It wasn’t that long ago that the issue of online privacy wasn’t one that was talked about very often, at least not as often as other issues. People just didn’t really care, or just didn’t seem to care. In the post-Snowden world, however, online privacy has become one of the most talked about issues out there and has essentially become a selling point for many companies which is very, very good.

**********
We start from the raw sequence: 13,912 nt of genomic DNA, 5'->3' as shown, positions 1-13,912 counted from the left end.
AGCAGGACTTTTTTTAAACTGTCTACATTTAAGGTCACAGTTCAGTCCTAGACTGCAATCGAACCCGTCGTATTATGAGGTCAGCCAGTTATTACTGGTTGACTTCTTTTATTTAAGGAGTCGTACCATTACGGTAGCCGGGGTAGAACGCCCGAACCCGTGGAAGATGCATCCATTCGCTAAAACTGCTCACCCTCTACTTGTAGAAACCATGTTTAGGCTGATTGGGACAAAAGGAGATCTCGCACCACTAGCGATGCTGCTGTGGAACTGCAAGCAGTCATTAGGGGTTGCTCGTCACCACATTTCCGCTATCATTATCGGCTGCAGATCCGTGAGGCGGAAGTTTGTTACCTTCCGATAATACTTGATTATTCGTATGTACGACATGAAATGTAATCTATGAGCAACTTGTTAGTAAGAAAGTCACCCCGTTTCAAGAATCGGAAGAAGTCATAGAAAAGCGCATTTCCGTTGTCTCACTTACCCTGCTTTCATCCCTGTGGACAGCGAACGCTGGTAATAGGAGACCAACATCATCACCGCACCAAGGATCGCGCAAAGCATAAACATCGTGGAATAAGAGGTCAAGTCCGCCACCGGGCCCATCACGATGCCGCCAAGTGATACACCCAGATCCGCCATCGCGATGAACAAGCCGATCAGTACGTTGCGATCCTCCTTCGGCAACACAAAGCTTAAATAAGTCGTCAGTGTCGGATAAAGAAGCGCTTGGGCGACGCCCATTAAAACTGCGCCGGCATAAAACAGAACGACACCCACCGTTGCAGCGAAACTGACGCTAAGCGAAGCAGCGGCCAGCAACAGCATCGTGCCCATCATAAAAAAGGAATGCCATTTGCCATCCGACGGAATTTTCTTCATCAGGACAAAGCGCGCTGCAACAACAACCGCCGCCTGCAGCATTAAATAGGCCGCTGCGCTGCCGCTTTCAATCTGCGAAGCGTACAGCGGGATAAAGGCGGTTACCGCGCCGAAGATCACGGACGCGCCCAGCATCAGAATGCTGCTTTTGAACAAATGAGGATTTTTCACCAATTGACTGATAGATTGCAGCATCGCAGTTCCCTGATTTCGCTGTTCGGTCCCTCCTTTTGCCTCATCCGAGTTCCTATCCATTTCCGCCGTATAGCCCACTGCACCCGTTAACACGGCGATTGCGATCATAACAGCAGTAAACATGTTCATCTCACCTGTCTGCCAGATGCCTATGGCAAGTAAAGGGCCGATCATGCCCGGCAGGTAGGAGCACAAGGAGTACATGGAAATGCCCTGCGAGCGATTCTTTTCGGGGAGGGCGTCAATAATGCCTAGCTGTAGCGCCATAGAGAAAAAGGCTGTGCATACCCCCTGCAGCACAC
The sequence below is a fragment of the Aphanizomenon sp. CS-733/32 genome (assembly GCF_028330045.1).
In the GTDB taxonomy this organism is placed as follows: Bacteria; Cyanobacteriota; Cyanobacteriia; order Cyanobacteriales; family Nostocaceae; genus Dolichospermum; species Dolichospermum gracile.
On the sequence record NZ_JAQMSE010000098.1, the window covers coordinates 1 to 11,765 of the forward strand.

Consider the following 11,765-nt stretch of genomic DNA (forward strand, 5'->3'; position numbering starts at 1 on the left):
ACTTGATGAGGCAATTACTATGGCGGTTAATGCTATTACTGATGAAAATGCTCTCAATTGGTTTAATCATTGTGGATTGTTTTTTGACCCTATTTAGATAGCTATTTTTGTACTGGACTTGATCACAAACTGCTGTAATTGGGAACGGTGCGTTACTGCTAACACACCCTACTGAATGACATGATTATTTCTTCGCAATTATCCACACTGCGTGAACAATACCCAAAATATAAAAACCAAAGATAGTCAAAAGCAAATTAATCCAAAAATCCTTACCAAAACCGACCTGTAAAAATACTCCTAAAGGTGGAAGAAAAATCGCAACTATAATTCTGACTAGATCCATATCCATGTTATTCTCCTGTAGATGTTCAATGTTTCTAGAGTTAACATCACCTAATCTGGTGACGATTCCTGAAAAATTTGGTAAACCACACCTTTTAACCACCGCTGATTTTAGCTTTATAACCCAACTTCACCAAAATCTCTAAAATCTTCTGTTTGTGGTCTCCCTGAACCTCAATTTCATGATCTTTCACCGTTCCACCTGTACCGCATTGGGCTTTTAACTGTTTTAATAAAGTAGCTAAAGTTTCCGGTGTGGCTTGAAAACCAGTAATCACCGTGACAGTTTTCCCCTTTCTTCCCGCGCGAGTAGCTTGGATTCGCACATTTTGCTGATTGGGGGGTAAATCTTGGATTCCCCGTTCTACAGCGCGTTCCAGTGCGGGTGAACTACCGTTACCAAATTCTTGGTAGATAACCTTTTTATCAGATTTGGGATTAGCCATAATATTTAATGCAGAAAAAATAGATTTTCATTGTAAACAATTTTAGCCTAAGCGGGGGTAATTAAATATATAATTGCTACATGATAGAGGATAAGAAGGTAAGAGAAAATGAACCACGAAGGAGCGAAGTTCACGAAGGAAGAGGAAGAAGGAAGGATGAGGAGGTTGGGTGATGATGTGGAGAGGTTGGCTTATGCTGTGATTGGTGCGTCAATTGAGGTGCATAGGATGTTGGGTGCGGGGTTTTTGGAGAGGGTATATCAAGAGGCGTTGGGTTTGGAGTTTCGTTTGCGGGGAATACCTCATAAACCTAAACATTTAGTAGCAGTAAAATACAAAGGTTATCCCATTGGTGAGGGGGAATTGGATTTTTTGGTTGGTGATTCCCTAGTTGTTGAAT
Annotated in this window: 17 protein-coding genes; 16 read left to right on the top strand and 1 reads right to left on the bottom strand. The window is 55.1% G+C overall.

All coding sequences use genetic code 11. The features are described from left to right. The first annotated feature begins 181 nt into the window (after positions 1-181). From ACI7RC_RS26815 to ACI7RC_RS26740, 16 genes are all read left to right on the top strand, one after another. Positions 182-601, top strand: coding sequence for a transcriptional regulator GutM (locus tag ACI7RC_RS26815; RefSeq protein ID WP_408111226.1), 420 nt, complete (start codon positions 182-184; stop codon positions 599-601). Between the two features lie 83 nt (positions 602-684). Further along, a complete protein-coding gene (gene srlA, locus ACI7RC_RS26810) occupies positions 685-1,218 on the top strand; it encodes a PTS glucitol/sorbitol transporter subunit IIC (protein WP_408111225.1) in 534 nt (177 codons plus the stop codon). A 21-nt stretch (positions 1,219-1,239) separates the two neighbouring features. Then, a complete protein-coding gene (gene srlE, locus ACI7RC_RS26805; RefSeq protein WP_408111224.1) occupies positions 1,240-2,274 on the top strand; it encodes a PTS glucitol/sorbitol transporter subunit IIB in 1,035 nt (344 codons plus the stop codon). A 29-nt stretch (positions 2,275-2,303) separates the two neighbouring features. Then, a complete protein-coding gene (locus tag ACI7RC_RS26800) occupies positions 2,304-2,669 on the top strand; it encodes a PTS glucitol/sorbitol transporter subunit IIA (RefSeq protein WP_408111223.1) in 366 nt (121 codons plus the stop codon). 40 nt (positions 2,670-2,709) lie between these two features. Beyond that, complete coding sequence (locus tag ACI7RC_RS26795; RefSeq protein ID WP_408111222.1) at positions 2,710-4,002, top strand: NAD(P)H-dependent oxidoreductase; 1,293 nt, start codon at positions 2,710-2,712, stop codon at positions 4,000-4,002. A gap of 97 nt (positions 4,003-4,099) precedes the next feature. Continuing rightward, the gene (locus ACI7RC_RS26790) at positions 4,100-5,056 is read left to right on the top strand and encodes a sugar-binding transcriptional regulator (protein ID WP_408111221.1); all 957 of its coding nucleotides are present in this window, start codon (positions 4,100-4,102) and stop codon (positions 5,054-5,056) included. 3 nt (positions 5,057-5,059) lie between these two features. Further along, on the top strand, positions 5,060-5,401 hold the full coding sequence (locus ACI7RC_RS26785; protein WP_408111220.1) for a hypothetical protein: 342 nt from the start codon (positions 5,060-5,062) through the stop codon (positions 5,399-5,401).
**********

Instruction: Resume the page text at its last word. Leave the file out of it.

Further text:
Late last year, Apple’s public relations gurus released “a message from Tim Cook about Apple’s commitment to your privacy.” The post explained Apple’s policies and its inner workings. But it was also a sales pitch:”Our business model is very straightforward: We sell great products. We don’t build a profile based on your email content or web browsing habits to sell to advertisers. We don’t “monetize” the information you store on your iPhone or in iCloud. And we don’t read your email or your messages to get information to market to you.” For years, conventional wisdom has had it that people just don’t care about privacy online. Mark Zuckerberg famously declared back in 2010 that privacy was no longer a social norm. Similar sentiments continue to find their way into the headlines, including at this publication. But various pieces of research have shown the very opposite.